In the News: Slight Calorie Restriction Shown to Slow Effects of Aging, Hormone Therapy May Fight Belly Fat, Full Social Life as a Child Linked to Better Adult Health

Calorie restriction reduces adverse effects of aging. Scientists at Pennington Biomedical Research conducted the first study on calorie restriction in non-obese humans. Fifty-three healthy people between the ages of 21 and 50 cut their calorie intake by 15 percent over the course of two years. On average, the participants lost about 9 kg, but there was no prescribed diet and the goal was not weight loss, but rather to study the effect on aging. No adverse effects were noted, and instead, participants reported improved mood and health-related quality of life. Furthermore, and perhaps most revealing, the decreased calorie intake led to lowered oxidative stress, something that has been proven to lead to age-related diseases such as Alzheimer’s, Parkinson’s, cancer, diabetes, and rheumatoid arthritis. Take a look at seven foods that are linked to premature aging to learn more. (SD)

Hormone therapy may fight post-menopausal belly fat. One of the most common conditions accompanying a loss of estrogen production is increased belly fat, and it can be frustrating that it crops up with no changes to your diet or exercise regimen and causes such severe health risks, such as heart disease and diabetes risks. However, a new study of over 1,000 post-menopausal women found that women using hormone therapy had significantly less belly fat and other distressing side effects of menopause. This research comes after years of women fearing hormone intervention to combat menopausal symptoms due to previous reports that it may increase a woman’s risk for heart disease, stroke, or breast cancer. However, these studies did not take into account the ages of the women they studied, and it now appears with this new comprehensive study that women 50 to 60, transitioning into menopause, can benefit greatly from this therapy without the added risk of disease. The study also found an immediate increase in belly fat after the hormone therapy had been discontinued, and everybody is different, so all options are worth discussing with your physician. Take this quiz to find out your belly fat type. (CNN)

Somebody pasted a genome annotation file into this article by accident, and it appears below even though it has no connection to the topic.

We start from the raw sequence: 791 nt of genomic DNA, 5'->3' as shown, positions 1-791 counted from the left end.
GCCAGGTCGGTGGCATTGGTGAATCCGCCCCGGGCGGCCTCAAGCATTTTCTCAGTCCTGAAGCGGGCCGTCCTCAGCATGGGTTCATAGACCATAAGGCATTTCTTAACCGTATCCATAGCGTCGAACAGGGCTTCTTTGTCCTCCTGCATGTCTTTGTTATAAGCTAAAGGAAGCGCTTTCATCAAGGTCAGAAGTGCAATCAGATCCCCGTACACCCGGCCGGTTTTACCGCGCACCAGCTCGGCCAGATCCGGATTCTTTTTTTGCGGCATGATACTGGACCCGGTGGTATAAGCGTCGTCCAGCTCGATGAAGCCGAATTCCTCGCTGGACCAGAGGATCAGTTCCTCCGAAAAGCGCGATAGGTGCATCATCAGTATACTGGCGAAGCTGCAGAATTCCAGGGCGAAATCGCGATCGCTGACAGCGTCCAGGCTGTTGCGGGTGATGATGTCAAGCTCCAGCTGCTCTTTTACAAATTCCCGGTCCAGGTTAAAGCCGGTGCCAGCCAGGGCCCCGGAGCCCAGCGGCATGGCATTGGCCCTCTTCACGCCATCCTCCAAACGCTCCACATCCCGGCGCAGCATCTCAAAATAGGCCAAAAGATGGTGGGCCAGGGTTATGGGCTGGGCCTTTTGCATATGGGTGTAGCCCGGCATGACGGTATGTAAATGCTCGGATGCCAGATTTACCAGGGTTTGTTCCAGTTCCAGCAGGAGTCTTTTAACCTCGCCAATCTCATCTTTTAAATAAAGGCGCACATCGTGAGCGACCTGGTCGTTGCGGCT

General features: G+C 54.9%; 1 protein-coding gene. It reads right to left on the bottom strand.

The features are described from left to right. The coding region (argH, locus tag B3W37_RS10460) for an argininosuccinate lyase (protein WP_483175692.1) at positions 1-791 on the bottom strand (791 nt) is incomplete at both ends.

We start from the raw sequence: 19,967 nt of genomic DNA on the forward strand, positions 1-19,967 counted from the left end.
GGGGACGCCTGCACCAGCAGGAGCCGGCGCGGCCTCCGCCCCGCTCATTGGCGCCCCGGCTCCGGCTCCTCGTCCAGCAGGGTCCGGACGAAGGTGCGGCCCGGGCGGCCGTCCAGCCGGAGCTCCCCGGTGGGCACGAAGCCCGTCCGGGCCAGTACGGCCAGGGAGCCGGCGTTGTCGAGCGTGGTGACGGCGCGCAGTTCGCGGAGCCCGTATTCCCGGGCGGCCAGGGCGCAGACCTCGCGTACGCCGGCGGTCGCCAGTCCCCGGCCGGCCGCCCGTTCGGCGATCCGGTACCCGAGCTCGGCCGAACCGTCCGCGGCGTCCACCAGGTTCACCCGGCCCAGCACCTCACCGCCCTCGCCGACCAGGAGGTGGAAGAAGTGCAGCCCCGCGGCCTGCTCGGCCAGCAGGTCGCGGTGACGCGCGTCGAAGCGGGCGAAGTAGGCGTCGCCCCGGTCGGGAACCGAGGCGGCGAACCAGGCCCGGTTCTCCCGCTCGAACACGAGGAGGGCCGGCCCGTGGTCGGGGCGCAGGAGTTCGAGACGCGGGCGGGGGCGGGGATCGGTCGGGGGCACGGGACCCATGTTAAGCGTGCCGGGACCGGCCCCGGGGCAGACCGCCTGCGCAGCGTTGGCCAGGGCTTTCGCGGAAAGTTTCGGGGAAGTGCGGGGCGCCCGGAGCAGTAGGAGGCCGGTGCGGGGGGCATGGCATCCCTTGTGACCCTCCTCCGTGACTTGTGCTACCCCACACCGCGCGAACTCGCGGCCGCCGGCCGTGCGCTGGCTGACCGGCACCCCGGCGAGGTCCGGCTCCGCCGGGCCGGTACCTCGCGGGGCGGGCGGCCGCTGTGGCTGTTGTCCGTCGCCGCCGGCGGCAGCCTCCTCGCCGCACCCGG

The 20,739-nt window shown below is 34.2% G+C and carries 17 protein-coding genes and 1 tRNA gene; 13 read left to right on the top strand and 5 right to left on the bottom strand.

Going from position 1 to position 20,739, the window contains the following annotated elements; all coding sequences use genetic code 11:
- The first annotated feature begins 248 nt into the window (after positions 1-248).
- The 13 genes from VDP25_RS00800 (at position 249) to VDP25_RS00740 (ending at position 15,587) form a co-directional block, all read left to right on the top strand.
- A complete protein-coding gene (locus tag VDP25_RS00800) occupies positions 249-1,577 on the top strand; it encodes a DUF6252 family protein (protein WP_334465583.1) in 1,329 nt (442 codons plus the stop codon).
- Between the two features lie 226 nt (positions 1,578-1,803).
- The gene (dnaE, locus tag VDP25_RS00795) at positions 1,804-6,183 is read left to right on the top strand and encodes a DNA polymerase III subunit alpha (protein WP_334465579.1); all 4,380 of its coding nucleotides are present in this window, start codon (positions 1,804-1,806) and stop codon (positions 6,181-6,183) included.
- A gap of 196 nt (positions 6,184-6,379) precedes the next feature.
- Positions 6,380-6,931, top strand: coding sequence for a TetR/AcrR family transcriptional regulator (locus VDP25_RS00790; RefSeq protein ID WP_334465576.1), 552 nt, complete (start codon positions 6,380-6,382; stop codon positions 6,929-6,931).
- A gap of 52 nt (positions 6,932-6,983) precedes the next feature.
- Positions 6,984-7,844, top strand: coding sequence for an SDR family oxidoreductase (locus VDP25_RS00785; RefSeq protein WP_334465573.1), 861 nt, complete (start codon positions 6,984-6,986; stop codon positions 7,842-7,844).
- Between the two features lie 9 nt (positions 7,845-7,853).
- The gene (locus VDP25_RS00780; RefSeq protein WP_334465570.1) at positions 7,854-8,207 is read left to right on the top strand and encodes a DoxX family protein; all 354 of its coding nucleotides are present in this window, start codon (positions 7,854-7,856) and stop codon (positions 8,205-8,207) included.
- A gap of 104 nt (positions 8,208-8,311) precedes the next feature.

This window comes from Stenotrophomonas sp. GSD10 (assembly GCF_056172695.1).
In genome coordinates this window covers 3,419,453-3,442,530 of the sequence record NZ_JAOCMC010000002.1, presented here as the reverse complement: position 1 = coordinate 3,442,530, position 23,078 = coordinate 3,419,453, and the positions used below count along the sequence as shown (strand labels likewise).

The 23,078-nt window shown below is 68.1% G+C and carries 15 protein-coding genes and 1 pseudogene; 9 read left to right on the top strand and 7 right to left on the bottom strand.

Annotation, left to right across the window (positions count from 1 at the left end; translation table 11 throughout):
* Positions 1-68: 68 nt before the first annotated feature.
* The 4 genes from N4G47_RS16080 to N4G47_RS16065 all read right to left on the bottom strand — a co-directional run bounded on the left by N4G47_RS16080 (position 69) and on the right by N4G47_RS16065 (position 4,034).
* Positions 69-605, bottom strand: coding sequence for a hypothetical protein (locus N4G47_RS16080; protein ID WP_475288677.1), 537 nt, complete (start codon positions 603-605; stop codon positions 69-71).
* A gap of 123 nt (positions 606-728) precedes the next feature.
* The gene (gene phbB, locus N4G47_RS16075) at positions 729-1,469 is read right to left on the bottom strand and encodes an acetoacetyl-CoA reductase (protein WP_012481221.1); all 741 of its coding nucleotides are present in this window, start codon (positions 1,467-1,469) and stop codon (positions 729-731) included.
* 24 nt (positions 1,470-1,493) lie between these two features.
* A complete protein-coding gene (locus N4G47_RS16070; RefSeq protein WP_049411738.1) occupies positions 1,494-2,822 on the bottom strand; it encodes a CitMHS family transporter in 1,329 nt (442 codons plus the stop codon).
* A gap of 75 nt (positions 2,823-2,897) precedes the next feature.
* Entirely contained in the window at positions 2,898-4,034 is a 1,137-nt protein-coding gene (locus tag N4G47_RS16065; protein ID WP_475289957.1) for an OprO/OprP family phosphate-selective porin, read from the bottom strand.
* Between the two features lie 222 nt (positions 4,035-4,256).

A healthy social life as a young person is linked to better physical health in adulthood. It has long been suspected that a healthy social life has both current and lasting effects on one’s physical health, but a recent study published by the Association of Psychological Science confirms this and suggests that more quality time spent with friends in childhood has the most significant effect on physical health in adulthood. The more time young boys spent with friends in childhood (as reported by their parents at the time, beginning at age 6), the lower their blood pressure and BMI as 32-year-old adults. The findings were consistent among 267 participants, across races and social classes, and this longitudinal study controlled for other factors such as personality or weight in childhood and adulthood. However, the study must be repeated with females, a larger sample, and more physiological measures to be certain of the link between time spent with friends in childhood and better physical health in adulthood. (SD)